In general biologists andpsychologists look into the individual, while sociologists look outside of the individualfor explanations of why people commit deviance and crime,

A Survey of Some Social Problems in Ethiopia

A cursory look at the streets ofmajor urban centers in Ethiopia shows that this is a time when our contemporaryEthiopian society is hosting a multiplicity of social problems. The nature,type, intensity and complexity of the social problems in contemporary Ethiopiaare reflections of:

  • The country’s long history of underdevelopment;
  • Socio-cultural backwardness;
  • Poor level of scientific and technological development;
  • Lack of good governance and political instability;
  • Uncontrollable natural conditions, such as droughts,famine, etc;
  • The mismatch between rapidly growing population andeconomic development; and
  • Urbanization and economic growth, among others (Fasil,1993).

The following are some of themajor social problems in Ethiopia.

Vulnerability to Famine and theProblem of Food Insecurity

Our country has been experiencingvulnerability to famine. It has successively been hit by severe droughts andresulting famine which claimed the lives of innumerable citizens and those ofanimals. The trend in recent years has worsened so much that in 2001/ 2002, therewere about 14 million Ethiopians exposed to the danger of famine. The faminesof early 1970s and 1984 were so severe that they were talking issues for the wholeworld. The problem is now one of the top agenda items for the Government ofEthiopia. It is no wonder that many people associate Ethiopia with famine, droughtand poverty. The name of Ethiopia was so much popularized that some worldfamous individuals have amassed money through fund raising campaigns in thename of helping the starving Ethiopians and used the money for their personalgains (Mesfin, 1984; Nigussie, 2004).

The rural population is more vulnerableto famine. The quality of life of the rural people has as a result deterioratedvery much. The most important sections of society that are more affected by thefamine and drought are often children, women and the aged. Of the death tolldue to famine, these categories constitute of the largest proportion (Fasil, opcit). Vulnerability to famine as a social problem, thus, results in anumber of adverse consequences on health. “Famine and food insecurity aggravatethe spread of diseases; it is now well known that the mass death and famineinduced mortality are caused not only by starvation but also by the spread ofdiseases among the already vulnerable population” (Personal communication,Dr Teketel Abebe, AAU, Department of Sociology and Social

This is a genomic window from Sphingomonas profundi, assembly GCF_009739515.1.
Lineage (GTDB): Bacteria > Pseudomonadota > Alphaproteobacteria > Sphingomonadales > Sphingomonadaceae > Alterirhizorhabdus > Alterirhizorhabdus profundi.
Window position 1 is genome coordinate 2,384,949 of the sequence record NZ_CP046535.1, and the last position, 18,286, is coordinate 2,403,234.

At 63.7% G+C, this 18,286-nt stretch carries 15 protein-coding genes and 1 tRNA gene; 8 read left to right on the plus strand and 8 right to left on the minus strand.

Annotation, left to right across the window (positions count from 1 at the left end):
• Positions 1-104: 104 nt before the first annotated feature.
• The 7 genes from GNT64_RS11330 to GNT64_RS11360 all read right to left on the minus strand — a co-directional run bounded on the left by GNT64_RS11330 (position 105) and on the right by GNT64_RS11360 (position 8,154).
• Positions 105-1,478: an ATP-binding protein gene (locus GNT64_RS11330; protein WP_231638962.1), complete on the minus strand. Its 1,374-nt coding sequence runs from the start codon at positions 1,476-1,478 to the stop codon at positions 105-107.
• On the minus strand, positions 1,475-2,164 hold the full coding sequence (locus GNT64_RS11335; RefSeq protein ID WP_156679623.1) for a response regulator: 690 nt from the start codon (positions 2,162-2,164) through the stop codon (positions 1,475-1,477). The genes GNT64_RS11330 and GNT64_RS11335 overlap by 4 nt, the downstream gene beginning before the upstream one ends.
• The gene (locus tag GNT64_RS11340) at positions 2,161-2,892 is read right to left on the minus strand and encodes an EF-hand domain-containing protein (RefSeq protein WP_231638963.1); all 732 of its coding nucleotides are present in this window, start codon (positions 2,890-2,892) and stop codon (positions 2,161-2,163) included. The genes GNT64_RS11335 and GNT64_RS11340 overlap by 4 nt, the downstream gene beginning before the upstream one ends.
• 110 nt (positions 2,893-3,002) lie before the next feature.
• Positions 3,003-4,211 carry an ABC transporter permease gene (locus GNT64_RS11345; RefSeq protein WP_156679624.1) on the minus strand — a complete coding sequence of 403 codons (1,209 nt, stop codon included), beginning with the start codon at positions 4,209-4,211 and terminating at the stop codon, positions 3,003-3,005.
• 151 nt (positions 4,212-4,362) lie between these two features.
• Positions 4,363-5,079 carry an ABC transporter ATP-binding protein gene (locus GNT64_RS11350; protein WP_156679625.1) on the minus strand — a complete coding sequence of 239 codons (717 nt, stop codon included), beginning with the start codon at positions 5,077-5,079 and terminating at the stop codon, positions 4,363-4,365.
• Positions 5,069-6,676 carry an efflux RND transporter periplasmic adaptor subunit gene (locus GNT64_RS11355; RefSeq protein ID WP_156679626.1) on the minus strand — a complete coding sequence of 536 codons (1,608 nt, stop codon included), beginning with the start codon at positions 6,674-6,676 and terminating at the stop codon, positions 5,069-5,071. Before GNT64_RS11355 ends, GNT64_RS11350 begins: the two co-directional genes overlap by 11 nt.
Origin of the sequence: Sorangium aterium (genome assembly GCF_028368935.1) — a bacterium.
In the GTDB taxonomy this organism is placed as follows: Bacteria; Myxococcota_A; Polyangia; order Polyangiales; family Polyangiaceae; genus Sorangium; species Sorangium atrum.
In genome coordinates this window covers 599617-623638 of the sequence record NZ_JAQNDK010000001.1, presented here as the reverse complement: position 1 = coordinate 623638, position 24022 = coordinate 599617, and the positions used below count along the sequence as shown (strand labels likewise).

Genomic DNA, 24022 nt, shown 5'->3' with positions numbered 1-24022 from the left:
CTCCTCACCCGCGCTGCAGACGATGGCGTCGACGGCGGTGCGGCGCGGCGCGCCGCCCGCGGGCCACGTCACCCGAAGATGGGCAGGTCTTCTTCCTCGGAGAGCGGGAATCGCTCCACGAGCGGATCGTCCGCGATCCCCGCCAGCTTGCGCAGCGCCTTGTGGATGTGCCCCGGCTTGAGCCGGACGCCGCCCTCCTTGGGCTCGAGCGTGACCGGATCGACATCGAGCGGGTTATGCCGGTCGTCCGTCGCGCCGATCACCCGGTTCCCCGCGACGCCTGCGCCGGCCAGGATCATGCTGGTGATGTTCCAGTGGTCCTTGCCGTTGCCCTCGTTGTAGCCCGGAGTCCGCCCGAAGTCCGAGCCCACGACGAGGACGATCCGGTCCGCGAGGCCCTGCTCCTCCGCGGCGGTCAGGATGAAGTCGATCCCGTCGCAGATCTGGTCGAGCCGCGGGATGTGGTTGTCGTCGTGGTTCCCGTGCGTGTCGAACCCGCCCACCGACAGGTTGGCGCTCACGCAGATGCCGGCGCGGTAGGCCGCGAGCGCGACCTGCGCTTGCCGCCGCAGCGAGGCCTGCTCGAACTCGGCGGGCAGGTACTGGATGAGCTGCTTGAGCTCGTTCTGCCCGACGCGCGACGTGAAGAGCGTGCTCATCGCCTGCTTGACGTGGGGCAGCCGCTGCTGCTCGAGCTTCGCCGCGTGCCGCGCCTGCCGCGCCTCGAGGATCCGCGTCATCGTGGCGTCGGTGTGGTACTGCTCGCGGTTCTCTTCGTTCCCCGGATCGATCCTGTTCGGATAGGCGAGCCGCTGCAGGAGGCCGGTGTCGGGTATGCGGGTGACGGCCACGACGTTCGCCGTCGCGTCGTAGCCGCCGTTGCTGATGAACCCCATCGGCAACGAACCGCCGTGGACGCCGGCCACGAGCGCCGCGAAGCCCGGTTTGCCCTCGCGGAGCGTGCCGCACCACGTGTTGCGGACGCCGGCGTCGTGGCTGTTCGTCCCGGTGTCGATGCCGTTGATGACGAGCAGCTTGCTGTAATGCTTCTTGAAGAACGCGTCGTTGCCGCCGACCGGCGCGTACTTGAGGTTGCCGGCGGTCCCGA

Administration). Thus, manyof the cases of morbidity and mortality are associated with famine and lack of adequatenutrition particularly in rural Ethiopia. Diseases like kwashiorkor, marasmus,and poor physical conditions like stunted growth, emaciation, etc, are cases inpoint. Such conditions are at the other extreme to some health problems likeobesity in affluent societies.


Prostitution as a social problemseems to be associated with the growth of urbanization and urbanism as a way oflife. Although it has existed throughout history, it has become rampant in thisage of modernization. Some cities in south East Asian countries like Malaysia,

Singapore and Thailand arenotorious for the sex industry. The term prostitution now appears to be outdatedand a more humane term is now commercial sex work. This term isintroduced to indicate that like any other work, prostitution is also anindustry, where individuals are, mainly due to factors beyond their individuals’capacity, forced to sell their bodies to earn money for a living.

As some studies indicate, thehistory of prostitution in

Ethiopia goes back to the rise ofurbanization and the introduction of Italian colonization. Commercial sex work hasnow become a major social pathology in the country. Urban centers like AddisAbaba, Bahir Dar, Nazareth, Shashemene, Dire Dawa, among others are majorcenters of commercial sex work. A recent media dispatch disclosed that inNazareth Town, there are about 3500 commercial sex workers. Multiple sexual partnershipand commercial sex work are thus the most visible pathways for the spread ofSTIs and HIV/AIDS.

Addressing this social problem atits root causes might, therefore, would help very much in the fight against thespread of HIV/AIDS.

The root causes of commercial sexwork are usually poverty, harmful traditional practices such as early marriage,forced marriage and marriage by abduction, among others. Dysfunctionalmarriages, entrenched poverty and economic dependency often drive females toprostitution; and this may in turn contribute to the spread of STIs includingHIV/AIDS among women and the general population. Young girls from rural areas oftenflee to urban centers from harsh social and cultural conditions in the ruralareas. They end up engaging in commercial sex work to earn a living.


Governments in developed andundeveloped countries alike these days face the mounting social problem of unemployment.In Ethiopia, too, unemployment has become one of the major social problems. Theunemployed are those who currently in search of a gainful job and are dependenton somebody else for their living. There are other categories like the underemployed;these are those who are engaged in a job that does not match their level ofexpertise or training (Team of Experts, 2000).